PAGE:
Marine Casualty Investigation Ordered on Kulluk Incident

The US Coast Guard has ordered a formal marine casualty
investigation into the grounding of Royal Dutch Shell’s drilling rig Kulluk
off of an uninhabited island near Kodiak in Alaska’s Prince William Sound. 
A formal marine casualty investigation is convened when a
vessel casualty has considerable regional significance, may indicate vessel
class problems, or is the best means to assess technical issues that may have
contributed to the incident.
Coast Guard officials said Jan. 8 that the Coast Guard would
lead the investigation. The Bureau of Safety and Environmental Enforcement, and
the National Transportation Safety Board, as technical advisers, will
The investigation will probe every aspect of the incident,
including any evidence that any failure of material was involved or contributed
to the incident or whether there is evidence of misconduct, inattention,
negligence or willful violation of law.
The investigation will evaluate also several factors
associated with the Kulluk and its support vessels, to determine the cause of
the incident.
The Coast Guard said the investigation likely would take
several months to complete due to the extent and depth of its inquiry. Findings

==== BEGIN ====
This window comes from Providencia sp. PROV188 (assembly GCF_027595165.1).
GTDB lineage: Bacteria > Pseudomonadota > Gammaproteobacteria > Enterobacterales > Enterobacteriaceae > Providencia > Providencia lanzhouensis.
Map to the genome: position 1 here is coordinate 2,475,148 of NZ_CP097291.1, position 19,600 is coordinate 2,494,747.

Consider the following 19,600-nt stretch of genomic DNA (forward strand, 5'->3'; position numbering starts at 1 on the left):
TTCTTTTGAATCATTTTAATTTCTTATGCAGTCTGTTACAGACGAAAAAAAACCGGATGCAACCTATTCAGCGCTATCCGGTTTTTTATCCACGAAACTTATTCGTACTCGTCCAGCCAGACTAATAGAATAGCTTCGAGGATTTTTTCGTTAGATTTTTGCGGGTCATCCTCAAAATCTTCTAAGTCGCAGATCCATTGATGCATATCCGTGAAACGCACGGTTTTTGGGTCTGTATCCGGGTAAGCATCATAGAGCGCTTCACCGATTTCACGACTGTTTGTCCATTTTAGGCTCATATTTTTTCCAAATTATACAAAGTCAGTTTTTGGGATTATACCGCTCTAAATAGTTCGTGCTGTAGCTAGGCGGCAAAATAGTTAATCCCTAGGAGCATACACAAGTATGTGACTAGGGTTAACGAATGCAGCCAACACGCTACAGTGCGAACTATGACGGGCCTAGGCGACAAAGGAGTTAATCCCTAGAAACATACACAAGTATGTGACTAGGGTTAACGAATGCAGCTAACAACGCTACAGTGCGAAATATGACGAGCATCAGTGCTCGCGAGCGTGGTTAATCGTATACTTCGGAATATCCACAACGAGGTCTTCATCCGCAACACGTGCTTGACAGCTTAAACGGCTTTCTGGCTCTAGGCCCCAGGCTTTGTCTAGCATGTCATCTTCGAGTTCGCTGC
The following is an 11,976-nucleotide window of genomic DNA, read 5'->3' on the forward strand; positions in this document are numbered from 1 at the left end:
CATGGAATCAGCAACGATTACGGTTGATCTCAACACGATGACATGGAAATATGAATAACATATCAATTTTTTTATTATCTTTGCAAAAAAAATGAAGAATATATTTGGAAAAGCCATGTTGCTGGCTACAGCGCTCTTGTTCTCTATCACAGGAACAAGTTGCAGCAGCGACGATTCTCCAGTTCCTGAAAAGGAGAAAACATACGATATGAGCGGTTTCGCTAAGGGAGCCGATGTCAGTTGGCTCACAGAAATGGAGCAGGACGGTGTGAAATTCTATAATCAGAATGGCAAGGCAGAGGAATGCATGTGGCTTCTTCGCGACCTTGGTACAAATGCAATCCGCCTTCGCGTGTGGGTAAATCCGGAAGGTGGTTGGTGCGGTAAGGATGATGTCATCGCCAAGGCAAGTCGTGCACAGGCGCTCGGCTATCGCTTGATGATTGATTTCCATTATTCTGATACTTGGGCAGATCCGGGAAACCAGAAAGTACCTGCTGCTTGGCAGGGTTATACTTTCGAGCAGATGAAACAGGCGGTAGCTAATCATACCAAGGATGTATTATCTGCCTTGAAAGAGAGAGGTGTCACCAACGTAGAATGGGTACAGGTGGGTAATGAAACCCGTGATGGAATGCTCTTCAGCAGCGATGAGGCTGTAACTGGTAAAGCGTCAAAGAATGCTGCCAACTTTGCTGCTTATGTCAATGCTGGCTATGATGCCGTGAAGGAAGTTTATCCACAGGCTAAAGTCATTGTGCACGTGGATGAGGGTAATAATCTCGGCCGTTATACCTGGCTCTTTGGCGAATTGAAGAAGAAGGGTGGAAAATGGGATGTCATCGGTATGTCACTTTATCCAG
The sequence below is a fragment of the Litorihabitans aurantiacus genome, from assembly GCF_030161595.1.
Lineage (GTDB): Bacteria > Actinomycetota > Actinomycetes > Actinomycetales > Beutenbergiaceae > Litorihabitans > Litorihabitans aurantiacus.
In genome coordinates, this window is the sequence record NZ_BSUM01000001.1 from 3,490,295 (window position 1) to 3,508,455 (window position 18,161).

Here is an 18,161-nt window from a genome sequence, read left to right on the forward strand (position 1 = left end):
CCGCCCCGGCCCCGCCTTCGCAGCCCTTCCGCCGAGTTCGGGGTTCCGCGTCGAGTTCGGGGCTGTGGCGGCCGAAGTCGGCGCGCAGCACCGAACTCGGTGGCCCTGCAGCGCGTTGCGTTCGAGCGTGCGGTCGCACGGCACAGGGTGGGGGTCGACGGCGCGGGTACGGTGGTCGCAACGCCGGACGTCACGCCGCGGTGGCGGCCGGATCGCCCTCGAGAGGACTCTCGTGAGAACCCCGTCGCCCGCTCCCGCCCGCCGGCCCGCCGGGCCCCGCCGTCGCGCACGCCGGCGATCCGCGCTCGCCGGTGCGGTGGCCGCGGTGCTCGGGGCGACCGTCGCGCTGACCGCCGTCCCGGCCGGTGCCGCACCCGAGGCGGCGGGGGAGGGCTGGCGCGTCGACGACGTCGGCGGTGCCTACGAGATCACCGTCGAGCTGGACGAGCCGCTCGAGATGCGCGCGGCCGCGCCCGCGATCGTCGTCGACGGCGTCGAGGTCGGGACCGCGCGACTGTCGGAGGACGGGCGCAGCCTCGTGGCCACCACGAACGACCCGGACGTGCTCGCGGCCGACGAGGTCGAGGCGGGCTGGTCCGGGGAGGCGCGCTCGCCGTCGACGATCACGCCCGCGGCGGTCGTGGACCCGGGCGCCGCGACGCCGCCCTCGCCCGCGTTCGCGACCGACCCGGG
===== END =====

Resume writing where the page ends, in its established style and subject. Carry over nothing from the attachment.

of the investigation will position the Coast Guard to take appropriate remedial
action to address factors that contributed to the incident, officials said.
The announcement came as the Kulluk, which ran aground
on Dec. 31, remained safely anchored at Kiliuda Bay on Kodiak Island. A damage
estimate is underway.
Alaska Gov. Sean Parnell praised the several hundred people
who worked to refloat the Kulluk and get it to safe harbor. Parnell
said the grounding incident was unfortunate but that many wells have been
safely drilled in the Arctic Outer Continental Shelf, and that “development of
offshore oil production is critical to our energy future.”
The Interior Department has announced plans for a high-level
assessment of the 2012 offshore drilling program in the Beaufort and Chukchi
seas to review practices and identify challenges as well as lessons learned. It
will focus special attention to challenges that Shell encountered in
certification of its containment vessel, the Arctic Challenger, the
deployment of its containment dome, and operational issues associated with its
two drilling rigs, the Noble Discoverer and the Kulluk.
Michael LeVine, Pacific senior counsel at the environmental
organization Oceana, applauded the investigation.
“The government must reassess its commitment to exploration
in difficult places like the Arctic and how it makes decisions about our ocean
resources,” LeVine said.